“The work ethic is however you want to be at your job, and if you enjoy what you do and want to be successful at it, you’ll work hard to try and do that. I know myself, I’ve learned a lot about work ethic over the last 20 years.

“You get into racing thinking you’re working your guts out, and then you learn there/s another step, and then you learn that there’s another step and you just keep finding more in yourself over a long period of time and look back at all those things you wish you’d known when you were a kid. It could have made things easier.”

‘McLaren’ documentary to honor a true pioneer of the sport (VIDEO)

Bruce McLaren drives the #11 McLaren BRM M4B during the Daily Mail Race of Champions on 12 March 1967 at the Brands Hatch circuit in Fawkham, Great Britain. (Photo by Getty Images)
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“To do something well is so worthwhile that to die trying to do it better cannot be foolhardy. It would be a waste of life to do nothing with one’s ability, for I feel that life is measured in achievement, not in years alone.”

The above quote came from racing driver and car designer Bruce McLaren, and if a life is measured in accomplishments and impact rather than length, very few have have ever done more than the man originally from New Zealand.

His driving statistics would be enough to stand on their own. He is one of only a few drivers to have won both the Monaco Grand Prix and the 24 Hours of Le Mans before achieving a string of victories in Can-Am during the 1960s.

However, perhaps his lasting legacy is as a designer. The founder of Bruce McLaren Motor Racing, now known as McLaren Racing Limited, he did more than hold his own while piloting his machinery in Formula 1, even winning the 1968 Belgian Grand Prix. But, his team’s stardom skyrocketing after entering Can-Am in the late 1960s. The group won five of their six races in 1967 and four of six races in 1968.

But those results pale in comparison to 1969, when his team won all 11 races in Can-Am with he, countryman Denny Hulme, Chris Amon and Dan Gurney as the drivers. They even finished an astounding 1-2-3 on three occasions that season, cementing McLaren’s status as one of the greatest drivers and designers who ever lived. In the decades since, the McLaren name has become synonymous with excellence, both in its racing cars and road cars.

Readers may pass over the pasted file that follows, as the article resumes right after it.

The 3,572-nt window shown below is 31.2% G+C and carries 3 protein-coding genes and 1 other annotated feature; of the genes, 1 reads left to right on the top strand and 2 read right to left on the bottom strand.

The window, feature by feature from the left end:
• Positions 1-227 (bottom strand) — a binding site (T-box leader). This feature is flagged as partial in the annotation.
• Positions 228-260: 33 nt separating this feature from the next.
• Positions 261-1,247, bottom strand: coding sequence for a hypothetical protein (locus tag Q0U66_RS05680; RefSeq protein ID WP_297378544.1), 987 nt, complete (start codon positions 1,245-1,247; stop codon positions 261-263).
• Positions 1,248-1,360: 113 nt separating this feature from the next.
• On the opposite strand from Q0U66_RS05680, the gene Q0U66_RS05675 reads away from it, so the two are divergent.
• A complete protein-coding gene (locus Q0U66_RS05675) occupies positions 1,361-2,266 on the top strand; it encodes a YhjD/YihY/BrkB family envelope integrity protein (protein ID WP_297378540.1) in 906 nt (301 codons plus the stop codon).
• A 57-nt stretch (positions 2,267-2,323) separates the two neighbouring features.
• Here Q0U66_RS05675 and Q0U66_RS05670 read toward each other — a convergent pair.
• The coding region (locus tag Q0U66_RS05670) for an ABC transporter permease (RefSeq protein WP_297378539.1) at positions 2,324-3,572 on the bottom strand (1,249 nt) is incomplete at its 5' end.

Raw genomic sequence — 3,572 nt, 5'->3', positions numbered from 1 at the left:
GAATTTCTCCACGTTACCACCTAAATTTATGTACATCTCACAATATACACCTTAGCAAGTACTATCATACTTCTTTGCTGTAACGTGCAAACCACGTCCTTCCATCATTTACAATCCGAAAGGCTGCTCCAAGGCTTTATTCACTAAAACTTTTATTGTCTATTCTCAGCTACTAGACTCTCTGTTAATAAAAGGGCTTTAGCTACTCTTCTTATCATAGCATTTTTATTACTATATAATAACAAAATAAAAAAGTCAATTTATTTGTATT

Bruce McLaren’s life, sadly cut short at the age of 32 following a testing crash at Goodwood Circuit, is the focus of the upcoming documentary ‘McLaren.’ If the trailer is any indication, the film will serve as an epic tribute to a true pioneer, one who left an indelible mark on the entire racing community.

 

Penske, Detroit both announce new partnerships

DETROIT, MI - JUNE 01:  Helio Castroneves of Brazil, driver of the #3 Team Penske Dallara Chevrolet, crosses the finish line to win the Verizon IndyCar Series Chevrolet Indy Dual in Detroit - Dual II race at Belle Isle Park on June 1, 2014 in Detroit, Michigan.  (Photo by Robert Laberge/Getty Images)
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Team Penske and the Chevrolet Detroit Grand Prix, which operates under Penske’s ownership, both revealed new partnerships earlier today.

The Penske team announced a multi-year agreement with 3D printing and additive manufacturing solutions company Stratasys Ltd., which will provide equipment and support to assist the organization’s engineering and manufacturing efforts in both the NASCAR and IndyCar programs.

image001“Our strategic partnership with Stratasys should keep our manufacturing and engineering processes at the front of the pack,” Team Penske President Tim Cindric said of the new partnership. “Stratasys is on the cutting edge of additive manufacturing technology for automotive applications. Utilizing their equipment and technical support will provide us with another means to put our ideas on the race track first.”